Surely Not Already?
1 Sep 2012
GROWING older brings with it more than just creaking joints and a bus pass.
THE vague conviction that time is speeding up grows ever stronger as each year flashes past seemingly a notch or two faster than the one before, and units of time that once seemed interminable – days, weeks, months – become fleeting.
THE specific event that has driven me to these observations is the arrival in my inbox of a press release from Eden Court Theatre regarding their annual panto (I wasn’t there, but various characters from Mother Goose were apparently frolicking in the environs of the theatre last weekend – and they have the pictures to prove it).
Surely it can’t be anywhere close to that time again? We are still awaiting the arrival of summer (although for statistical purposes, the last week in August is officially the end of that elusive season), and here we are promoting the Christmas panto. I think I need to go and lie in a darkened room for a while – but the theatre’s panto has been one of their success stories, and will doubtless do well again this year.
A more in-depth look at the theme of ageing and creativity takes place in October with the Luminate festival. Anne Gallagher, the director of the festival on behalf of Creative Scotland, has been deeply impressed by her experiences as she travelled the country seeing the many diverse ways in which people have responded to age in their creative lives.
“People have shared their stories of how their creative lives have changed as they have aged, with many discovering or nurturing new talents, and others having their lives enriched by the opportunity to take part in a new activity. There is growing evidence of the importance of creative activities to our wellbeing as we age, and Luminate wants to shine a light on the many opportunities that are out there in Scotland.”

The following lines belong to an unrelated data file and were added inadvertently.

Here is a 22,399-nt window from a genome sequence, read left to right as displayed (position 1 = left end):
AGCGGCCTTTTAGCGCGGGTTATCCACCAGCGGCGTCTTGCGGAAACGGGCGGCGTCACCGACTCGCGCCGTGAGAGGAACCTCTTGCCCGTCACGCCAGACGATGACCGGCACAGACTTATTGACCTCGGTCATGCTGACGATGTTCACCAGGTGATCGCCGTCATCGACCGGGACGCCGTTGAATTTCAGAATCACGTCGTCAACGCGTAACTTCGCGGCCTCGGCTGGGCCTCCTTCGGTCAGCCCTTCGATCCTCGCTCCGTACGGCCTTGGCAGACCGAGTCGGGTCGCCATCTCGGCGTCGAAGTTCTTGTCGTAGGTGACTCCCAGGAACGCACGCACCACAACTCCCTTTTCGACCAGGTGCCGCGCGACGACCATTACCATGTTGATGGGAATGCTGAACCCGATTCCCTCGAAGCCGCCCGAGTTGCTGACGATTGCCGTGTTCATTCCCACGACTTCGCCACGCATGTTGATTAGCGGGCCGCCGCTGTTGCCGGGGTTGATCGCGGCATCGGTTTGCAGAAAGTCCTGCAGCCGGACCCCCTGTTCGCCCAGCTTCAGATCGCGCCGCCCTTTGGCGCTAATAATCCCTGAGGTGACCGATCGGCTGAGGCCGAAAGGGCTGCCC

Luminate have re-launched their website with full details of the many events around the country running throughout October. At the same time, the Moray Feelgood Festival, a response to the Scottish Mental Health Arts & Film Festival 2012, will explore issues of mental health and well-being in a three-week event that opens on 1 October.
More immediately, the Blas Festival is about to hit stages across the Highlands this month, and it is good to be able to welcome an event that seemed in danger of succumbing to the current financial pressures besetting the arts and their funders. Long may it flourish.
The long awaited and often controversial Mareel venue in Shetland finally opened its doors last month with a couple of concerts from the National Youth Jazz Orchestra of Scotland, two years and many problems behind schedule, although no one bothered to let us know – the first I knew was when I heard it on the national news.
Given that Northings is not exactly a newcomer on the scene, it would have been nice to have at least a press release to run. From what I can gather these initial events are pretty much an easing in process, with a more formal grand opening to come later in the year. Now that it is up-and-running, we wish them well, and if they would like to let us know what they are doing, we’ll even give them a bit of free publicity.
© Kenny Mathieson, 2012